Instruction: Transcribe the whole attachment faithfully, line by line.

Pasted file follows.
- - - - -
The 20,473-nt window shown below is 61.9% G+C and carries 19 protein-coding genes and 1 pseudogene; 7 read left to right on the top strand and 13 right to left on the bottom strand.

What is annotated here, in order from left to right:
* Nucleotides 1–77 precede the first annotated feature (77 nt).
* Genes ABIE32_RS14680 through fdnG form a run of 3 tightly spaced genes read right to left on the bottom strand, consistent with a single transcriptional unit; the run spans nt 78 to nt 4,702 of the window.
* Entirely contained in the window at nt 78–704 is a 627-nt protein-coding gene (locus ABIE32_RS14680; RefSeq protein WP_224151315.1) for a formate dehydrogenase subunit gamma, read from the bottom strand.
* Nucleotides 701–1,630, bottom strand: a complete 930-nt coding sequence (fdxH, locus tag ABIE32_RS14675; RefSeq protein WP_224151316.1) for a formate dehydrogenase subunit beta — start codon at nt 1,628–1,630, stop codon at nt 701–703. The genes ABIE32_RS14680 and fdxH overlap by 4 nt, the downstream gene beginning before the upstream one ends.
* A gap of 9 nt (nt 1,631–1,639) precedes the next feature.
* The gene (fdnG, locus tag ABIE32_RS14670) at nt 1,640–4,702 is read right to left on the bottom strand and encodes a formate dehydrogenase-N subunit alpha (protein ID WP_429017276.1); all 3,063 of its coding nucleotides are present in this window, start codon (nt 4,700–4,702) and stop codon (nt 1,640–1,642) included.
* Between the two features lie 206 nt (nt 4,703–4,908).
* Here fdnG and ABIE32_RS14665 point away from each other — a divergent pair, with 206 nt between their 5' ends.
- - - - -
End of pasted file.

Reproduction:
The 20,473-nt window shown below is 61.9% G+C and carries 19 protein-coding genes and 1 pseudogene; 7 read left to right on the top strand and 13 right to left on the bottom strand.

What is annotated here, in order from left to right:
* Nucleotides 1–77 precede the first annotated feature (77 nt).
* Genes ABIE32_RS14680 through fdnG form a run of 3 tightly spaced genes read right to left on the bottom strand, consistent with a single transcriptional unit; the run spans nt 78 to nt 4,702 of the window.
* Entirely contained in the window at nt 78–704 is a 627-nt protein-coding gene (locus ABIE32_RS14680; RefSeq protein WP_224151315.1) for a formate dehydrogenase subunit gamma, read from the bottom strand.
* Nucleotides 701–1,630, bottom strand: a complete 930-nt coding sequence (fdxH, locus tag ABIE32_RS14675; RefSeq protein WP_224151316.1) for a formate dehydrogenase subunit beta — start codon at nt 1,628–1,630, stop codon at nt 701–703. The genes ABIE32_RS14680 and fdxH overlap by 4 nt, the downstream gene beginning before the upstream one ends.
* A gap of 9 nt (nt 1,631–1,639) precedes the next feature.
* The gene (fdnG, locus tag ABIE32_RS14670) at nt 1,640–4,702 is read right to left on the bottom strand and encodes a formate dehydrogenase-N subunit alpha (protein ID WP_429017276.1); all 3,063 of its coding nucleotides are present in this window, start codon (nt 4,700–4,702) and stop codon (nt 1,640–1,642) included.
* Between the two features lie 206 nt (nt 4,703–4,908).
* Here fdnG and ABIE32_RS14665 point away from each other — a divergent pair, with 206 nt between their 5' ends.